Now to the tricky part, the radiator. This took me the longest to assemble as it consists of several parts that have to be connected to each other. Corsair calls this part the RadBox and I have to say that it is something of a stroke of genius, since the design allows it to be fitted to pretty much any case. The problem is that the screws that are supplied really could have done with being a couple of millimetres longer, as you have to push the metal frame quite hard against the 120mm Panaflo fan and then against the radiator to screw it all together.
This is then attached to the back of your case on top of a metal plate which is held in place by some more screws and some plastic spacers. The RadBox is screwed onto the metal plate by four fairly short screws, but it all felt solid once all the screws were fitted. It’s really the metal plate that allows for the flexibility – it uses long slots instead of screw holes, so it is easy to adjust it to the screw holes in the case.
The other problem is that it’s really hard to find the right screws, as the COOL comes with all the screws in one bag. It would have been much easier if the screws came in labelled bags corresponding with the installation instructions. I have to give Corsair credit where it’s due though and the supplied blanking plate is a very good solution. It doubles as hose pass-through and power point for the fan, a very elegant solution indeed. Internally the fan is powered from a standard Molex connector.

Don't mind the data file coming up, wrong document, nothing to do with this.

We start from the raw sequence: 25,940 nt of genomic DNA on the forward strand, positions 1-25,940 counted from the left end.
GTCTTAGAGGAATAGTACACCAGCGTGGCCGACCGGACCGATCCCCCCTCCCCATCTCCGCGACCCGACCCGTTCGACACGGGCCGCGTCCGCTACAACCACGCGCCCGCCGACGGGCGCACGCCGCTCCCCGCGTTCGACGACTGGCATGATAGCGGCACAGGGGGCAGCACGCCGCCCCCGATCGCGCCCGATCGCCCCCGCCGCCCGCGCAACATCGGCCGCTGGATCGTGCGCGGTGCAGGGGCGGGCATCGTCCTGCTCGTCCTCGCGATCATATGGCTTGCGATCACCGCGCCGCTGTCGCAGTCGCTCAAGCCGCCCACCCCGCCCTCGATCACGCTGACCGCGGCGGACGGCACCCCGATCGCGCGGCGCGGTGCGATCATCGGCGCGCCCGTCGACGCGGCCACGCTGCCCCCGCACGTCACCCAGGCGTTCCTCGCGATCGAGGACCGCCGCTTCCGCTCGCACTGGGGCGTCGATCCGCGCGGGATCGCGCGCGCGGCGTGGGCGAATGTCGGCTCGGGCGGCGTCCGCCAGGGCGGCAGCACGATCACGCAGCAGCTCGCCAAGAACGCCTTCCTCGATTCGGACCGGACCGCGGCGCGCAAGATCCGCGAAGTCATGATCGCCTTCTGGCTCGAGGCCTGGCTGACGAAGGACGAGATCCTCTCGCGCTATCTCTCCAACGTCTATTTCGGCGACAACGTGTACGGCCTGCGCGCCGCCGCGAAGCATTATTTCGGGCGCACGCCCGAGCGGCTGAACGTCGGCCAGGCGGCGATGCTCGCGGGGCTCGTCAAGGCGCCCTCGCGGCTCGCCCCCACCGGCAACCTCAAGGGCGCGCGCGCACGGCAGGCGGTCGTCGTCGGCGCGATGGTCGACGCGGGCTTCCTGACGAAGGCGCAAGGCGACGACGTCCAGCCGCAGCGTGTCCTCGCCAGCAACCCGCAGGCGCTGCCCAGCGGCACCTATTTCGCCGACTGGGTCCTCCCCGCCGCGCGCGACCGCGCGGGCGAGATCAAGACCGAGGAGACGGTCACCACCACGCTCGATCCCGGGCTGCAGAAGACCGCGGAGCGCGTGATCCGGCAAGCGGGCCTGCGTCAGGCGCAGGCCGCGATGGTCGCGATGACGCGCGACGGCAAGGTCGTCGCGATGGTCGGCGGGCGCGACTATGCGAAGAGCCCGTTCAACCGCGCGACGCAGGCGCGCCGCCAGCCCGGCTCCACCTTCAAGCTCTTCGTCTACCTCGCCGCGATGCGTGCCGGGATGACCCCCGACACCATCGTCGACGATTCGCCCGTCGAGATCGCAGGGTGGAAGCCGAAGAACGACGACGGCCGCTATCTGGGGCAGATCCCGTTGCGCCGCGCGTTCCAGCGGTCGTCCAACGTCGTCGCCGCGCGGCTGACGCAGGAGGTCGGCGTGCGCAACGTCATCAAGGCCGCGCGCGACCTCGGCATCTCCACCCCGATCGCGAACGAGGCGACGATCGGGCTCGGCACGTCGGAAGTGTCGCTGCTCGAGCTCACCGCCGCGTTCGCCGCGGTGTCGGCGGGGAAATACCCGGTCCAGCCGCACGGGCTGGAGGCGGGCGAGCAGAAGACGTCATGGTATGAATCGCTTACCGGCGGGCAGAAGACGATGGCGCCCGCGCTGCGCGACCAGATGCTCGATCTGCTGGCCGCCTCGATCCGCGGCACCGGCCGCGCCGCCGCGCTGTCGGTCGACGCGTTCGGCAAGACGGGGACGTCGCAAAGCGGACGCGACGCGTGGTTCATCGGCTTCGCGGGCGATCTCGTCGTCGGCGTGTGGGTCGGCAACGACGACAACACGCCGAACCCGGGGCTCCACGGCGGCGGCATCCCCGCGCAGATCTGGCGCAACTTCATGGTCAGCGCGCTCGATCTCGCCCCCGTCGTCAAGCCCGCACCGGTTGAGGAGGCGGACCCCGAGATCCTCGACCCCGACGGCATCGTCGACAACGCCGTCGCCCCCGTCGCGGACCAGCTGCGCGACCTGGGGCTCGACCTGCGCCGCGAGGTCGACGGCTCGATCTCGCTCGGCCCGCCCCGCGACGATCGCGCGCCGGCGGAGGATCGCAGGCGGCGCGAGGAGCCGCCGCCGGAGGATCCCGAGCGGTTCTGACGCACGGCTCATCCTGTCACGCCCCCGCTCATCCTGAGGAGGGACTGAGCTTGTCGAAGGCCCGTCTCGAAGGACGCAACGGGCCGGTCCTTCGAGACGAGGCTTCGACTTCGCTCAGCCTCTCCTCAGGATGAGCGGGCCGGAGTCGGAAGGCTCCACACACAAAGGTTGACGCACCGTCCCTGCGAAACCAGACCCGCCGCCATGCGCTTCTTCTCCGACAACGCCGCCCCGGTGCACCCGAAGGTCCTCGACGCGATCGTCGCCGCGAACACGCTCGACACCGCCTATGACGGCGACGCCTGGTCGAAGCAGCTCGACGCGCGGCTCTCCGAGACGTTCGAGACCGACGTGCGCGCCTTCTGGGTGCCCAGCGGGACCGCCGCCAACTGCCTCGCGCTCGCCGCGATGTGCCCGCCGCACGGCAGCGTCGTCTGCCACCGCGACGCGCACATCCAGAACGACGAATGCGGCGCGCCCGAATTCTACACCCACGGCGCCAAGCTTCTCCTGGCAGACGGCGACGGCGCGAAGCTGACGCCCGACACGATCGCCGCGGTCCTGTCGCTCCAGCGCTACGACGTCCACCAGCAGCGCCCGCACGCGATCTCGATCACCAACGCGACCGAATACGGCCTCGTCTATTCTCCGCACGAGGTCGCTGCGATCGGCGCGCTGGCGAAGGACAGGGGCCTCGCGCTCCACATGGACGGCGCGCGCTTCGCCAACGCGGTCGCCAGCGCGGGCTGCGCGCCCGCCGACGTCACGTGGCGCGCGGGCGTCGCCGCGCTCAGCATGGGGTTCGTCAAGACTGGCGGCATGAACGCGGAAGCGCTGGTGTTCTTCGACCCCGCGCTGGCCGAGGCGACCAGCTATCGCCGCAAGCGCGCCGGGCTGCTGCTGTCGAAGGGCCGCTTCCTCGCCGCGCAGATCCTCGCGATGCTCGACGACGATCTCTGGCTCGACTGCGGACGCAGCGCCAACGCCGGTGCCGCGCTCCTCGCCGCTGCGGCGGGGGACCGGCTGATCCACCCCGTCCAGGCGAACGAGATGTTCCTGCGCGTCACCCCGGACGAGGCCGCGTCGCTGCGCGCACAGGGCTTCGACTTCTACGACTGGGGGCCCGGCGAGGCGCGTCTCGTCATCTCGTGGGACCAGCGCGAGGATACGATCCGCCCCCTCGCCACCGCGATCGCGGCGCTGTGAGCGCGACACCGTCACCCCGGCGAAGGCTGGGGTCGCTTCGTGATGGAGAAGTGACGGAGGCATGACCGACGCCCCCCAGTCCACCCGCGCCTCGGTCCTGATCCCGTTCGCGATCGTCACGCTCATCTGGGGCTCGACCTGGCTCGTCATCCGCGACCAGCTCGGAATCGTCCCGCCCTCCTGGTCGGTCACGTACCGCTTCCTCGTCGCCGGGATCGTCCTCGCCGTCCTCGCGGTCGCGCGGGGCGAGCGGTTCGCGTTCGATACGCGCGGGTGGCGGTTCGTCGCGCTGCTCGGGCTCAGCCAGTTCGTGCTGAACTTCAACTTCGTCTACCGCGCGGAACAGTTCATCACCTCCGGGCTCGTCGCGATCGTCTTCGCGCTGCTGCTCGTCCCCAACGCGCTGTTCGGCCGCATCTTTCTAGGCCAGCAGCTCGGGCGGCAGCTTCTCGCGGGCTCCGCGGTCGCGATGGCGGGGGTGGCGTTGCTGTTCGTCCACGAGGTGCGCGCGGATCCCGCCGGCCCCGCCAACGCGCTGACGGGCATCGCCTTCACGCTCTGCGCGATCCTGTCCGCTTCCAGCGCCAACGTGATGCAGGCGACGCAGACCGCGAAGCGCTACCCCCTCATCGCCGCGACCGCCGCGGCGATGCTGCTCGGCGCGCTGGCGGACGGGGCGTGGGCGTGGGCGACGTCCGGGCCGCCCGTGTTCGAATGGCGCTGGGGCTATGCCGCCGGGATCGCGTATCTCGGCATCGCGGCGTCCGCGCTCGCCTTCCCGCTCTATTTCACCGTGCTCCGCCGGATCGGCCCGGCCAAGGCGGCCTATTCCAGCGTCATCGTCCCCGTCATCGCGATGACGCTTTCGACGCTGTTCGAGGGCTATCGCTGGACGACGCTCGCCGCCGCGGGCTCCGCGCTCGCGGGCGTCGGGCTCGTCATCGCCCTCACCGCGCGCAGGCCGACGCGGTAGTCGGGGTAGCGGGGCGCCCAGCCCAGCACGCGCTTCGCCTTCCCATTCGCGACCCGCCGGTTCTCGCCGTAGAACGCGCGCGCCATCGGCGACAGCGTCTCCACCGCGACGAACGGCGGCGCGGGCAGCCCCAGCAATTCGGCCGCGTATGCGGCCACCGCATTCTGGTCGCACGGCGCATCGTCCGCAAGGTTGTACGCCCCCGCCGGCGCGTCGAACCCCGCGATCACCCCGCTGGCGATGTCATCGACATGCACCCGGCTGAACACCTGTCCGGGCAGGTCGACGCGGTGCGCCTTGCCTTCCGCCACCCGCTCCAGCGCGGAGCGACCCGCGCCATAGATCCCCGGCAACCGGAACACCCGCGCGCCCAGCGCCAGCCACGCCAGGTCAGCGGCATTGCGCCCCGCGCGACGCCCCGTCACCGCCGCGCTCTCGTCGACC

Corsair also supplies a length of spiral wrap that is meant to protect the hoses outside of the case against kinks and cuts. It’s not hard to attach the spiral wrap, but it takes time if you want to do it neatly. The RadBox is connected to the CPU block via one of its pre-attached hoses. The block is the next tricky part to install, not due to the construction of the block, but rather the retention mechanism. As the COOL was installed in an Athlon 64 system, I first had to remove the screws that are normally used to attach the plastic cooler bracket to the rear plate. These are then replaced by two longer screws to which a couple of washers and a spring are attached.
The two screws with its entourage of parts are then fitted along with a custom mounting bracket over the CPU block and screwed in to the rear plate. It’s not the first time I have come across this kind of a construction on a CPU cooler, but I wish more companies would take advantage of the three hooks on the plastic cooler bracket. Ease of installation never fails to impress and this is something many cooler manufacturers seem to miss.
Finally the second hose from the CPU block is fitted to the water tank. All done, well pretty much anyhow. There is one key part missing, the coolant. Call me a chicken, but I don’t like to mix water and electricity, it might just be something from my college days, but I just don’t put water in my PC. You might wonder why I’m writing a watercooler review then, but the explanation is easy.